Cells were crosslinked in 1% formaldehyde for 10 minutes, followed by addition of glycine for 5 minutes to quench unreacted formaldehyde. Cells were subsequently processed with the EZ-ChIP Chromatin Immunoprecipitation Kit (Millipore) according to the manufacturer’s instructions. Cross-linked protein-DNA complexes were captured with anti-DNMT1 (Sigma), anti-acetyl histone3 lysine9 (Millipore), or normal rabbit IgG (Millipore) antibodies. Real-time quantitative PCR (Bio-Rad iCycler) was performed to determine the relative abundance of the promoter DNA sequence associated with the protein of interest. Primers used for ChIP real-time quantitative PCRs and corresponding annealing temperatures are provided in Supplementary Table S3.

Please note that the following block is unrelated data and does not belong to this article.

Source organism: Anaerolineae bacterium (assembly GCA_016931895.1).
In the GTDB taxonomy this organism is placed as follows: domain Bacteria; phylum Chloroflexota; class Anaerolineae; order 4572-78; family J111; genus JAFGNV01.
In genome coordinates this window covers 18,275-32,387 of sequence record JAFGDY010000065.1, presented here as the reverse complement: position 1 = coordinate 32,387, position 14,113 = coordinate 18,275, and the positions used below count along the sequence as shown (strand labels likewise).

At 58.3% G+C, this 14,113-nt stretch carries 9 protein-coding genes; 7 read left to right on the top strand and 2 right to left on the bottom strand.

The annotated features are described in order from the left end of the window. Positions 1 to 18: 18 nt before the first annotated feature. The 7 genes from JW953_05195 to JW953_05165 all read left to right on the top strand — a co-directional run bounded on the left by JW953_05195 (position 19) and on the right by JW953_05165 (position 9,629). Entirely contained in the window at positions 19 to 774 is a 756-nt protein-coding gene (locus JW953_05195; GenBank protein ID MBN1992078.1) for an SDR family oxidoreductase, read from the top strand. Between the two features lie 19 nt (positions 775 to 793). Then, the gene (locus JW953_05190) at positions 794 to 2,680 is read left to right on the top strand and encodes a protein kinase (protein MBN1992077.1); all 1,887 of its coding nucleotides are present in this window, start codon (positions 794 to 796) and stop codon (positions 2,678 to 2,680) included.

Assay for DNMT activity

Recombinant DNMT1 was obtained from Active Motif. The DNMT activity assay was performed using the EpiQuik DNMT Activity Assay Ultra Kit (Epigentek) according to the manufacturer’s instructions.

Assay for DNA intercalation

Closed, circular pRLSV40 plasmid (3705 bp) (0.5 µg) was incubated with various concentrations of each chemical in 10 mM Tris-HCl, pH 7.5 at 37⁰ C for 5 minutes [48]. An aliquot of the reaction mixture was analyzed by electrophoresis on a 0.6% agarose gel at 4⁰ C. The gel was incubated in ethidium bromide for 30 minutes and photographed under UV light.

Acknowledgements

Grateful thanks are due to Heather O’Hagan and Nora L. Steinbergs for their help with ChIP assay and DNMT activity assay, respectively.

Grant Support

Supported by NIH grant CA62924 and by the Everett and Marjorie Kovler Professorship in Pancreas Cancer Research.